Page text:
From Sunday, March 17 through Saturday, March 30 inclusive, I will be away from the Internet.
Now, there are some caveats:
1. Blog posts. Over the years, this blog has built up (much to my surprise) a large and wonderful audience. There are plenty of blogs that I read and on the days when there is no content, I’m bummed. Don’t worry, I won’t let you down. There will be one new post each day that I am on vacation. I have already started writing the posts. I’ll get them scheduled before March 17 and then those posts will appear at their scheduled times while I am enjoying my time away from the Internet. Each post will be prefaced with a reminder that I am on an Internet vacation.
2. Going Paperless posts. My Internet vacation covers 2 Tuesdays, which means 2 Going Paperless posts. Both posts are part of the pre-scheduled posts that I am writing beforehand, so folks who look forward to these posts on Tuesdays won’t have to worry about missing them.
3. Tweets. I use Buffer to schedule tweets, mostly as reminders for things that I have posted. I will preschedule a bunch of tweets before I go on vacation so you will still see tweets from me. Remember that I am not actually tweeting in realtime. These tweets will all have been composed ahead of time and will be scheduled, just like the blog posts. However, I won’t be reading tweets or looking at Twitter while I am on my Internet vacation.
4. Email. I may or may not check email during this vacation. As much as I’d like to avoid it completely for two weeks, various freelancing obligations make that almost impossible. My email will have an auto-responder turned on reminding folks that I am on an Internet vacation. If I do check email and see something important, I may respond. But keep in mind that checking email is entirely optional during this vacation. If I can resist the temptation, I may go days without checking.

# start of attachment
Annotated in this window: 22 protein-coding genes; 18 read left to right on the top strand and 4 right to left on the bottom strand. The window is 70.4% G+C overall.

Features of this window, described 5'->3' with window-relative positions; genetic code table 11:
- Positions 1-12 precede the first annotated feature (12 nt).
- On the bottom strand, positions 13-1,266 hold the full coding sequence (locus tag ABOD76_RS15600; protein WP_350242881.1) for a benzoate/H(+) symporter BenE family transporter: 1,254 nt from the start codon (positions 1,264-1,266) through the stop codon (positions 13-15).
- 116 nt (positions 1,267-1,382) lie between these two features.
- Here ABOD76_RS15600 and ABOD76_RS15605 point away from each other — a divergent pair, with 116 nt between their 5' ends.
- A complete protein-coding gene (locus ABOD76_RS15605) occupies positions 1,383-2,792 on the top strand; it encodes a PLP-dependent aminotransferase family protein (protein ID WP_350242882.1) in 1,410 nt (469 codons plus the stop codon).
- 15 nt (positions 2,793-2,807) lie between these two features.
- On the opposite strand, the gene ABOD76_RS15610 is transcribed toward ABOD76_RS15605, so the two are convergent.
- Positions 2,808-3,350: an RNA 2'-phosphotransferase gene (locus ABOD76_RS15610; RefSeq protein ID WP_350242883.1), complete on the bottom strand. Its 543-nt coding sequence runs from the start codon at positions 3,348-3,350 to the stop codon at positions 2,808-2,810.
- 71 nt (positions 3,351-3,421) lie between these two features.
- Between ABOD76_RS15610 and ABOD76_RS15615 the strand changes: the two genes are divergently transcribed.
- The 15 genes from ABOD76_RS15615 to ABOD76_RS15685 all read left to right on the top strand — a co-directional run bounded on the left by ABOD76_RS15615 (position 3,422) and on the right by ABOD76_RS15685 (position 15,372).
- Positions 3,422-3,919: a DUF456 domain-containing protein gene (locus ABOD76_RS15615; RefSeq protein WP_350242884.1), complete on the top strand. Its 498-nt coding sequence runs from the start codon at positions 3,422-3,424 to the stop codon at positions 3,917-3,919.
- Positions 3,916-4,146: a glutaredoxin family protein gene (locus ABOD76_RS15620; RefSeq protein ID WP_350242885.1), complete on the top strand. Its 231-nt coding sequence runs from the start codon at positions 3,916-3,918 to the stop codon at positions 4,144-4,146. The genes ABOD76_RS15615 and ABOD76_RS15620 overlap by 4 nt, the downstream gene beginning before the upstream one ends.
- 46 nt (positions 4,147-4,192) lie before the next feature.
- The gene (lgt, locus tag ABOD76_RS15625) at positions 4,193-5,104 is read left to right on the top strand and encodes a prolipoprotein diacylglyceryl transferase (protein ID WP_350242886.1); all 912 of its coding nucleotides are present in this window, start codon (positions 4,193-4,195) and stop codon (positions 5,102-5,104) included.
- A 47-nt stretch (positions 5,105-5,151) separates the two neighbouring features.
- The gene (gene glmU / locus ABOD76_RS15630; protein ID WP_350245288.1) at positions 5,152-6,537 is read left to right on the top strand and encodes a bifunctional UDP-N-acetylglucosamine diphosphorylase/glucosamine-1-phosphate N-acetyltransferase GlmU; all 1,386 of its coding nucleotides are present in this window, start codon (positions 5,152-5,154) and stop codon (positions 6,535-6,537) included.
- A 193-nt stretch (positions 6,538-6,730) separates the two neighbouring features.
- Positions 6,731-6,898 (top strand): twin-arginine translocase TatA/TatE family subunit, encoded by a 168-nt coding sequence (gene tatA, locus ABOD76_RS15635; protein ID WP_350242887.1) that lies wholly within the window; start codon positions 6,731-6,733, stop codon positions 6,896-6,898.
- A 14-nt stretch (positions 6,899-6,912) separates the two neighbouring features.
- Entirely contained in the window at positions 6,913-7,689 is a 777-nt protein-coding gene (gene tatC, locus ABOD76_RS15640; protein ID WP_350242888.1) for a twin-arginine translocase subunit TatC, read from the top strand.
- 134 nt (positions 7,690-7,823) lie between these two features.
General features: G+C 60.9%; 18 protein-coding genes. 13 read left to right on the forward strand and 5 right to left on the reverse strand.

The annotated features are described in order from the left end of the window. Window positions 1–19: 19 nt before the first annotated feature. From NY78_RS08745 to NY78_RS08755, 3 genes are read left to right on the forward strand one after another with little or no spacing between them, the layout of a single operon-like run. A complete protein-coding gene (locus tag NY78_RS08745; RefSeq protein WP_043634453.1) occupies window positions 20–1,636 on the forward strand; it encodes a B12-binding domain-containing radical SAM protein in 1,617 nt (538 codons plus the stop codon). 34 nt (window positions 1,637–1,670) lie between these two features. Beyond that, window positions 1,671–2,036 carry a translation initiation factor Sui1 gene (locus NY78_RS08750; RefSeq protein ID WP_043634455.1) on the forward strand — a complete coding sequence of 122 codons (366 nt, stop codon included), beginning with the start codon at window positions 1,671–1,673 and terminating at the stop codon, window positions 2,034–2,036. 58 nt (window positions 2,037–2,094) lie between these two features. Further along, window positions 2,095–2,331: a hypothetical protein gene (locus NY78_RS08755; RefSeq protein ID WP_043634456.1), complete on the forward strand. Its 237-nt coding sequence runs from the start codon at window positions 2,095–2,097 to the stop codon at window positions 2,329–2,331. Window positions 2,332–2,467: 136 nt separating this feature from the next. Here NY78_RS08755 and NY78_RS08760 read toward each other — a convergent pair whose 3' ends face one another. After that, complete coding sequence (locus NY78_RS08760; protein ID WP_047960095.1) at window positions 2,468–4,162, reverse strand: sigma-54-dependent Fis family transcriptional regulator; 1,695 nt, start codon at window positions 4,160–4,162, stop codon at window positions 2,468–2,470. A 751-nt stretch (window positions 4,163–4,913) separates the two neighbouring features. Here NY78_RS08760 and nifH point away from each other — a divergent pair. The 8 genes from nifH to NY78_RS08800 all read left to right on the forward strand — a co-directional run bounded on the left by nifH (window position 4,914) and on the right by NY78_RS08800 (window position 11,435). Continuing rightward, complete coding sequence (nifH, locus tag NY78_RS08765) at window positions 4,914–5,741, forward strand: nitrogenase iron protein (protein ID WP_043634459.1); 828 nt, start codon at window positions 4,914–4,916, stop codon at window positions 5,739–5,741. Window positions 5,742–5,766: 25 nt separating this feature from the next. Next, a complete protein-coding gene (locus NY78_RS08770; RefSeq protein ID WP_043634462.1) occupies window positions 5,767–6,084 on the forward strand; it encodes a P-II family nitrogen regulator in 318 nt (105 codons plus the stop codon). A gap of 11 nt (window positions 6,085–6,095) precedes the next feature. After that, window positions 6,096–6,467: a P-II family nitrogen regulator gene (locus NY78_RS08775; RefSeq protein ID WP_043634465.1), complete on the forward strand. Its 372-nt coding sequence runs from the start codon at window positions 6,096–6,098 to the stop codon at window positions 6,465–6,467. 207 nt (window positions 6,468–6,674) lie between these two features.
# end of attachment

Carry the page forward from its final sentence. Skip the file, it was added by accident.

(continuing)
5. Blog comments. We have good discussions on the blog. And I encourage those discussions to continue in my absence. Keep in mind, however, that I won’t be participating in them until after I am back from my Internet Vacation. Once I’m back, I’ll do my best to catch up on them.
6. Facebook. I’ll be completed away from Facebook. The only thing you’ll see from me there are the notifications of my blog posts that are automatically created when the posts are published.
One thing I’ll mention is that my editorial in the June Analog will likely start to arrive in people’s mailboxes and Kindles toward the end of my Internet Vacation. I’d normally post and tweet announcements of this, but I’m going to hold off until I am back from my Vacation. I’ll just mention it here as a reminder that it’s coming.
I’ll post a finally reminder on Saturday, March 16, and then I’ll be gone.
So what will I do while I’m on my vacation? Relax a little. I don’t know if people realize it but I write about 300,000 words worth of blog posts each year. I generally do them same-day or scheduled a day or two ahead of time. It will be nice to relax from that pace for a few weeks. Last time I took an Internet Vacation, I found that I got back 2-3 hours a day to focus on other things. I’ll probably use some of that time just to chill out. I’m also in the midst of writing a novella and would like to spend more time attacking that in earnest. But mostly, the sense of distance, then sense of not feeling compelled to check email or Twitter or any of it, that alone is relaxing and I look forward to it.
In the meantime, I’ll be around as usual until March 17 so you’ve got about 10 days to get in touch with me if you need something from me before the end of the month. I will work hard to clear my decks before my Internet vacation so that I don’t have any outstanding emails and the like when I finally sign off. But if there is anything urgent or pressing, you’ve got 10 days to let me know.